A large saltwater lake seems to lurk under ice near Mars’s south pole. If confirmed, it would be the first body of liquid water ever detected on the red planet and a significant milestone in the quest to determine whether life exists there.
“It’s a very promising place to look for life on Mars,” says Roberto Orosei, a planetary scientist at the National Institute of Astrophysics in Bologna, Italy. “But we do not know for sure if it is inhabited.” On Earth, similar ‘subglacial’ lakes are home to microbial life.
A team of Italian researchers, led by Orosei, reported the discovery on 25 July in Science1. They spotted evidence of the buried lake in radar data from the European Space Agency’s Mars Express spacecraft.
Others say that the work is tantalizing but, like anything else in the controversial hunt for water on Mars, it needs more supporting evidence. “It’s not quite a slam dunk yet,” says Jeffrey Plaut, a planetary scientist at NASA’s Jet Propulsion Laboratory in Pasadena, California, who has searched for water using data from Mars Express2.
If further studies confirm the existence of a lake, it could open new avenues for investigating Mars. Researchers have drilled into subglacial lakes on Earth and sampled the water for signs of microbes, while others are developing technologies to reach a buried ocean on Jupiter’s moon Europa. There are no ice-drilling missions currently slated for Mars — but the latest discovery could change how scientists think about exploring the planet.
“It begins a new line of inquiry that’s very exciting,” says Jim Green, NASA’s chief scientist.
Water appears across Mars today in various forms, left over from a time billions of years ago when the planet was warmer and wetter. Orbiting probes have spotted ice, including buried glaciers, in many locations. Spacecraft have photographed steep slopes whose appearance changes seasonally, as if liquid water is running downhill and leaving dark marks. And NASA’s Curiosity rover has measured water vapour in the planet’s atmosphere.
Orosei and his colleagues found the lake using a radar instrument called MARSIS aboard Mars Express, which launched in 2003. It sends radio waves bouncing off the surface and subsurface layers; the way in which the radar signal reflects back reveals the type of material that is present, such as rock, ice or water. The scientists focused their search on the layers of ice and dust that cover the planet’s south pole.
But the observations were frustratingly inconsistent. Mars Express sometimes saw a bright reflection in several locations, which did not reappear the next time the spacecraft flew over those sites. Finally, in 2012, the scientists decided to have MARSIS send back raw data, instead of performing automated processing before beaming the data to Earth. “This changed everything, and it was much more obvious to spot the bright reflectors,” says Orosei.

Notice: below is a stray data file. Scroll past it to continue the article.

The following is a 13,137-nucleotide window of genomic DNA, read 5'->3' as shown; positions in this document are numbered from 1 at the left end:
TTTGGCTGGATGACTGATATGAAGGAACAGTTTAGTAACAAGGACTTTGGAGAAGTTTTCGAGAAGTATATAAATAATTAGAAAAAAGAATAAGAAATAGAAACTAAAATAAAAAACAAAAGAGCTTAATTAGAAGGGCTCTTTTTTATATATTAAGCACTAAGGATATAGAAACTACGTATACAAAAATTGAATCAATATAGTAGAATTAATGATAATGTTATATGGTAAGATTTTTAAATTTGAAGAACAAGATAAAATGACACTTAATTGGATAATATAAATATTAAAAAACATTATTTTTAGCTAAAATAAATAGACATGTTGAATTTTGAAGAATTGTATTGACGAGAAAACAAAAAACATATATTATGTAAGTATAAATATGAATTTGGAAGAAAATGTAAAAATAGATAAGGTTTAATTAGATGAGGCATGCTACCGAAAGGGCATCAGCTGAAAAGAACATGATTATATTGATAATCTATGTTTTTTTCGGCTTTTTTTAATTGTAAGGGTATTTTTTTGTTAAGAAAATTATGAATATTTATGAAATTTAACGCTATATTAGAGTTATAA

The data showed bright reflections coming from a 20-kilometre-long zone in a region known as Planum Australe. After ruling out other possible explanations, such as carbon dioxide ice, the scientists concluded that the reflections were coming from subsurface water.
The lake is about 1.5 kilometres beneath Mars’s surface and is at least 1 metre deep. To keep from freezing, the water must be very salty, Orosei says — perhaps similar to super-salty subglacial lakes reported in the Canadian Arctic earlier this year3. Salt-rich rocks beneath the Canadian lakes infuse the water and allow it to remain liquid, says Anja Rutishauser, a glaciologist at the University of Alberta in Edmonton. On Mars, salts known as perchlorates might be what’s making the brine; in 2008, NASA’s Phoenix spacecraft found perchlorates in soils near the planet’s northern polar ice.
Mars might have had many similar lakes in the past, when heat rising from deep within the planet melted some of the ice covering its polar regions, says Stephen Clifford, a planetary scientist who proposed the idea in 19874 and now works for the Planetary Science Institute in Houston, Texas. If life once thrived in ancient subsurface lakes, he says, the latest finding “raises support for the idea that life could still persist on Mars”.
With liquid water and the right chemical elements available to supply energy, a buried martian lake would have the ingredients needed to sustain life — as long as it's not too salty, says John Priscu, a biogeochemist at Montana State University in Bozeman. But exploring it won't be easy. Priscu leads a team that aims to drill into Antarctica's subglacial Lake Mercer later this year; hauling tonnes of equipment and fuel to that remote location required weeks of tractors traversing the Antarctic ice sheet. "There's no way you're going to get all that to Mars," he says.
But there are ways to learn more with spacecraft already in play. Green notes that NASA’s InSight probe, which is scheduled to land near the martian equator in November, will measure heat flow in the top 5 metres of the surface there. Scientists can use that data to extrapolate how much heat might be rising from beneath the south polar cap, melting the ice and creating more potential lakes.
Orosei says his team has glimpsed other bright reflections, but isn’t ready to say whether or not they are lakes. More studies using MARSIS, as well as the radar on board NASA’s Mars Reconnaissance Orbiter — which has looked in Planum Australe and not seen the reflections — could help to reveal whether these are actually liquid water or something else, Plaut says.
Nature 560, 13-14 (2018)